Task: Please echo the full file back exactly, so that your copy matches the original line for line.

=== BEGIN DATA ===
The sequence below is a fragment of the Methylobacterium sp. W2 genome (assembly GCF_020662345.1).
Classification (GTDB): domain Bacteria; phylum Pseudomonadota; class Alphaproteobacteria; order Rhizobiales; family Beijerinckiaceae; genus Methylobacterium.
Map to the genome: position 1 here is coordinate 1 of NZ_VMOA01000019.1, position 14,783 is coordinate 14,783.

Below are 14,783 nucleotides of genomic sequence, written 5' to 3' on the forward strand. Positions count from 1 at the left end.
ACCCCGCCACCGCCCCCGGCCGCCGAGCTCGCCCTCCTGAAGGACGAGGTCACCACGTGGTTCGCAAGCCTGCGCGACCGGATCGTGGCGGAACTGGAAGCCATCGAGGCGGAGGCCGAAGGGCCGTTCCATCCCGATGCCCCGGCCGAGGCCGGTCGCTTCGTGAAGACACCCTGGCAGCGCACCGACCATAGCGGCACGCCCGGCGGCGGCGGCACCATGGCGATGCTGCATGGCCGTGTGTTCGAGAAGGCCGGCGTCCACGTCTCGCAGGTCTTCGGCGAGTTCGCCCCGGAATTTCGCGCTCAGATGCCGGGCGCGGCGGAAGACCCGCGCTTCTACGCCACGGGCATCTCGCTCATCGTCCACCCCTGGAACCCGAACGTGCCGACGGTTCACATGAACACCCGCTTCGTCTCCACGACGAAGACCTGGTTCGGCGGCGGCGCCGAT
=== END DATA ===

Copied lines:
The sequence below is a fragment of the Methylobacterium sp. W2 genome (assembly GCF_020662345.1).
Classification (GTDB): domain Bacteria; phylum Pseudomonadota; class Alphaproteobacteria; order Rhizobiales; family Beijerinckiaceae; genus Methylobacterium.
Map to the genome: position 1 here is coordinate 1 of NZ_VMOA01000019.1, position 14,783 is coordinate 14,783.

Below are 14,783 nucleotides of genomic sequence, written 5' to 3' on the forward strand. Positions count from 1 at the left end.
ACCCCGCCACCGCCCCCGGCCGCCGAGCTCGCCCTCCTGAAGGACGAGGTCACCACGTGGTTCGCAAGCCTGCGCGACCGGATCGTGGCGGAACTGGAAGCCATCGAGGCGGAGGCCGAAGGGCCGTTCCATCCCGATGCCCCGGCCGAGGCCGGTCGCTTCGTGAAGACACCCTGGCAGCGCACCGACCATAGCGGCACGCCCGGCGGCGGCGGCACCATGGCGATGCTGCATGGCCGTGTGTTCGAGAAGGCCGGCGTCCACGTCTCGCAGGTCTTCGGCGAGTTCGCCCCGGAATTTCGCGCTCAGATGCCGGGCGCGGCGGAAGACCCGCGCTTCTACGCCACGGGCATCTCGCTCATCGTCCACCCCTGGAACCCGAACGTGCCGACGGTTCACATGAACACCCGCTTCGTCTCCACGACGAAGACCTGGTTCGGCGGCGGCGCCGAT